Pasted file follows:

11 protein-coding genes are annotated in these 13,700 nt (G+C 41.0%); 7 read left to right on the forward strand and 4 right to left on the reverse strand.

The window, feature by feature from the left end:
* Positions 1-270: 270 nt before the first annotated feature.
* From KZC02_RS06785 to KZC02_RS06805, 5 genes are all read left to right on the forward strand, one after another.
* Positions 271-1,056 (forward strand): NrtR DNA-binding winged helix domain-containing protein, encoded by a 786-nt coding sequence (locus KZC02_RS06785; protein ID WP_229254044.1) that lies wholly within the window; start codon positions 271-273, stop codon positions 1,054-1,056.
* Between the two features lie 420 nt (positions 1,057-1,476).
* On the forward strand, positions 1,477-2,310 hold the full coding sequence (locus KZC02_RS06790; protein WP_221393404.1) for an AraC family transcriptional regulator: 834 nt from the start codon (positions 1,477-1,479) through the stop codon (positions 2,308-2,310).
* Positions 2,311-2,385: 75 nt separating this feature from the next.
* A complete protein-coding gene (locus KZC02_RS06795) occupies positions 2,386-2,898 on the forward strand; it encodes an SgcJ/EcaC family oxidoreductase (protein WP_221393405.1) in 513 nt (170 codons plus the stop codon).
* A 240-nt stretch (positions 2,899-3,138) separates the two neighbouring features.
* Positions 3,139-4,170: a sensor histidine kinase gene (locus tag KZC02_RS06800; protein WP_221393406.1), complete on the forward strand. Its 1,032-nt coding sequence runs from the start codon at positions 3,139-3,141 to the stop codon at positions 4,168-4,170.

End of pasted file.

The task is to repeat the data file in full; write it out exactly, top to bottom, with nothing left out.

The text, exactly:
11 protein-coding genes are annotated in these 13,700 nt (G+C 41.0%); 7 read left to right on the forward strand and 4 right to left on the reverse strand.

The window, feature by feature from the left end:
* Positions 1-270: 270 nt before the first annotated feature.
* From KZC02_RS06785 to KZC02_RS06805, 5 genes are all read left to right on the forward strand, one after another.
* Positions 271-1,056 (forward strand): NrtR DNA-binding winged helix domain-containing protein, encoded by a 786-nt coding sequence (locus KZC02_RS06785; protein ID WP_229254044.1) that lies wholly within the window; start codon positions 271-273, stop codon positions 1,054-1,056.
* Between the two features lie 420 nt (positions 1,057-1,476).
* On the forward strand, positions 1,477-2,310 hold the full coding sequence (locus KZC02_RS06790; protein WP_221393404.1) for an AraC family transcriptional regulator: 834 nt from the start codon (positions 1,477-1,479) through the stop codon (positions 2,308-2,310).
* Positions 2,311-2,385: 75 nt separating this feature from the next.
* A complete protein-coding gene (locus KZC02_RS06795) occupies positions 2,386-2,898 on the forward strand; it encodes an SgcJ/EcaC family oxidoreductase (protein WP_221393405.1) in 513 nt (170 codons plus the stop codon).
* A 240-nt stretch (positions 2,899-3,138) separates the two neighbouring features.
* Positions 3,139-4,170: a sensor histidine kinase gene (locus tag KZC02_RS06800; protein WP_221393406.1), complete on the forward strand. Its 1,032-nt coding sequence runs from the start codon at positions 3,139-3,141 to the stop codon at positions 4,168-4,170.